Skip to content

Category: Mechanics

Complete Character Arcs

I’m really big on two things, Master Theme and Character Arcs.

If you run with the Character Arc fundamentals in Storycraft for Comics, your story’s in good shape… but let’s take a moment to flesh them out even further.

I’m gonna assume you already know what a Character Arc is and instead of giving the primer, jump right into it.

Act 1:

Focus on the Character’s flawed side of the arc.

While it may seem counterintuitive, the more you push the crappy version of your character at the beginning, the more potent and effective the arc will be when it completes.

Act 1 is the beginning of the arc.

Act 3:

Notice I’m listing the end of the story here, before the middle… this isn’t a cut and paste mistake.

The third act is the resolution of the story and showcases the character at the end of their arc.

Most of the time, the climax of the story in the third act, is the point at which the character performs as his new improved self and proves his arc as valid or invalid (more on this in a sec).

So in the third act, the character is showcased in his corrected or completed side of the arc. (You’ve now got the beginning and end of your character’s development.)

Act 2:

Where act 1 establishes the arc and act 3 concludes it, act 2 is where the real meat and potatoes of the transformation takes place.

The anchors of the Character Arc in act 2, are the structural point “The Big Choice” (just what it sounds like, for those who haven’t read Storycraft) and the character’s New Belief (his new and improved way of seeing the world).

Now, here’s three additional points to consider;

You need to login to view the rest of the content. Please . Not a Member? Join Us

Character Personality

I’m working on a new character breakdown, trying to capture his personality in ink, so I have a strong foundation when I start scripting him. What do you think of what I have so far?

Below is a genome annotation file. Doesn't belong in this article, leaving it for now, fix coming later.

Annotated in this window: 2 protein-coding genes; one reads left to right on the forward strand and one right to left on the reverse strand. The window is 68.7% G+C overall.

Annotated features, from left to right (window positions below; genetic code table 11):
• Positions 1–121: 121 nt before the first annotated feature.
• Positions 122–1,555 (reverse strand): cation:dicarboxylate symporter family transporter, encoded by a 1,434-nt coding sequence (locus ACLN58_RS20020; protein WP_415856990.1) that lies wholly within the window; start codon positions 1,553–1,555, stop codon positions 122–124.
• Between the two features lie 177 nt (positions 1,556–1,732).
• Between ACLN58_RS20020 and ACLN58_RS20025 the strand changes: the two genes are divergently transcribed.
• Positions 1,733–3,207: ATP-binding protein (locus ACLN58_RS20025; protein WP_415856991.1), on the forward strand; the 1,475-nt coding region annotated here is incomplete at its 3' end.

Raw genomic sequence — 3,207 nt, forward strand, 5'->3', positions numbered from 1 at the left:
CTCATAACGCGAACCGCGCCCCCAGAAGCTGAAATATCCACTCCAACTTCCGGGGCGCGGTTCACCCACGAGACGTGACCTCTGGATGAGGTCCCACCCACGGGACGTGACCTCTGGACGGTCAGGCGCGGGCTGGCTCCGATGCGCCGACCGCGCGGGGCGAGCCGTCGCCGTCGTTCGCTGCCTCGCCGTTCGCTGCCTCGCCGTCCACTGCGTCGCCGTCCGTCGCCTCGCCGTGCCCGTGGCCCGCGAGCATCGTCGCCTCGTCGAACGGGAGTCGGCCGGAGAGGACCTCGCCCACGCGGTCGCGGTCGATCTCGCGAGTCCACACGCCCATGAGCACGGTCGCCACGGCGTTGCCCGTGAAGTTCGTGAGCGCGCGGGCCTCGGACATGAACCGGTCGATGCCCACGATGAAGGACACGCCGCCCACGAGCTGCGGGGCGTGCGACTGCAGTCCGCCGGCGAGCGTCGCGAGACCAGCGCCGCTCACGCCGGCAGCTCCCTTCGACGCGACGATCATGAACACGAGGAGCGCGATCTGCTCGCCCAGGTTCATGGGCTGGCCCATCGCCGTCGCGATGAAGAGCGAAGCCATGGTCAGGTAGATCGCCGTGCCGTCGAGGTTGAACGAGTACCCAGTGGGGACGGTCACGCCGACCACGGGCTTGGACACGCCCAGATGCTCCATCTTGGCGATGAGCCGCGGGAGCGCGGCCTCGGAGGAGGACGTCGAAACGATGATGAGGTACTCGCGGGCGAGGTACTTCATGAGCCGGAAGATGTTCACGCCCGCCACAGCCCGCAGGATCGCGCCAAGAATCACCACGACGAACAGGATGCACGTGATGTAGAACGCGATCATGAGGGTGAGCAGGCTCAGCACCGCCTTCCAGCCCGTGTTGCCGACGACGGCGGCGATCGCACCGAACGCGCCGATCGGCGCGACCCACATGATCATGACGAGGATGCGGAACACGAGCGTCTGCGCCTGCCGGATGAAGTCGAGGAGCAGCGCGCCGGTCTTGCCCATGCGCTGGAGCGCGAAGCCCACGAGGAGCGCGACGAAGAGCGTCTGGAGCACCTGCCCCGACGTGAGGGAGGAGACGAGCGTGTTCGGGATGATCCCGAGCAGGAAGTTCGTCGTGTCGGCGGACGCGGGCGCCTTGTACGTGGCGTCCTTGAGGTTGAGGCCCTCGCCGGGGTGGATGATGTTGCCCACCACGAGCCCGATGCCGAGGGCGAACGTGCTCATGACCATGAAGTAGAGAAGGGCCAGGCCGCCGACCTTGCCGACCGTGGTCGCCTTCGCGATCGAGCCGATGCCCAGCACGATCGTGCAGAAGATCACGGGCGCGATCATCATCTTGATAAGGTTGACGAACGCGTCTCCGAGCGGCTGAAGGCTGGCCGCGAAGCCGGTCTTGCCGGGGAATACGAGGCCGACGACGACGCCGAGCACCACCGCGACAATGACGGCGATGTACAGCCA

Heres Johnny!

  • Johnny is not just smart, he’s SUPER smart.
  • Since his near death experience, Johnny’s held a deep appreciation for life and values every moment.
  • Johnny struggles to get out of his dad’s (a world-famous NASA astronaut) shadow.
  • He’s often overwhelmed by strong personalities.
  • And is tight lipped about his shady past.

Is Johnny’s personality coming through?

Does this sound like someone YOU could capture in dialogue?

Many folks would say sure, but if you’re a regular reader of my site, you know the kung fu we practice here is an ancient and powerful art. And rarely do we accept things as they first appear.

The fundamental building block of story is characters. If your characters aren’t engaging, if nobody empathizes with them, your story is DOA (Dead On Arrival—good movie—the original 1950 one).

Throughout this site (and my books) I put a lot of emphasis on developing and showcasing character personalities (and their arcs, but that’s a different discussion).

I realized the other day, personality is something we take for granted. A critical aspect often overlooked or muddled up when writers sit down to structure their characters.

A little clear direction in detailing your characters’ personality will go a long way in creating an effective, engaging cast and dramatically improve your writing.

So first, let’s define personality…

Personality: Characteristics and qualities that form an individual’s distinctive character.

Personality really comes down to expression. Any way we express ourselves, is a conduit to reveal personality.

You need to login to view the rest of the content. Please . Not a Member? Join Us
All content © 2017-2021 Nick Macari and may not be reproduced without written permission. Author Theme by Compete Themes